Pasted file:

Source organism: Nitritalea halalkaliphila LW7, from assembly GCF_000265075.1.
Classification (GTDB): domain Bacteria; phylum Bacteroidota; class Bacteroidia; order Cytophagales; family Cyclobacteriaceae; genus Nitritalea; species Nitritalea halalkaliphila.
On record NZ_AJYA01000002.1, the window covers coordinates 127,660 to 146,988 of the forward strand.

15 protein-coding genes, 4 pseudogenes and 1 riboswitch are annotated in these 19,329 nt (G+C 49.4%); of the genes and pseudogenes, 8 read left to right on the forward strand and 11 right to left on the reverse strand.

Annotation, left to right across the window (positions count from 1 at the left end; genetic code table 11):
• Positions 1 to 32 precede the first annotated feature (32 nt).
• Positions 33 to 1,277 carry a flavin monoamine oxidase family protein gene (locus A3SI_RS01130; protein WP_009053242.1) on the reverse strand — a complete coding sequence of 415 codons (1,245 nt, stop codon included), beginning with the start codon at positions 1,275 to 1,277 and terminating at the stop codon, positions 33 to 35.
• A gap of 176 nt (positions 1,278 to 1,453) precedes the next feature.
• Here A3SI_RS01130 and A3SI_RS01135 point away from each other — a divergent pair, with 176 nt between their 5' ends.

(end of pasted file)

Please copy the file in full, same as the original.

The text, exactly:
Source organism: Nitritalea halalkaliphila LW7, from assembly GCF_000265075.1.
Classification (GTDB): domain Bacteria; phylum Bacteroidota; class Bacteroidia; order Cytophagales; family Cyclobacteriaceae; genus Nitritalea; species Nitritalea halalkaliphila.
On record NZ_AJYA01000002.1, the window covers coordinates 127,660 to 146,988 of the forward strand.

15 protein-coding genes, 4 pseudogenes and 1 riboswitch are annotated in these 19,329 nt (G+C 49.4%); of the genes and pseudogenes, 8 read left to right on the forward strand and 11 right to left on the reverse strand.

Annotation, left to right across the window (positions count from 1 at the left end; genetic code table 11):
• Positions 1 to 32 precede the first annotated feature (32 nt).
• Positions 33 to 1,277 carry a flavin monoamine oxidase family protein gene (locus A3SI_RS01130; protein WP_009053242.1) on the reverse strand — a complete coding sequence of 415 codons (1,245 nt, stop codon included), beginning with the start codon at positions 1,275 to 1,277 and terminating at the stop codon, positions 33 to 35.
• A gap of 176 nt (positions 1,278 to 1,453) precedes the next feature.
• Here A3SI_RS01130 and A3SI_RS01135 point away from each other — a divergent pair, with 176 nt between their 5' ends.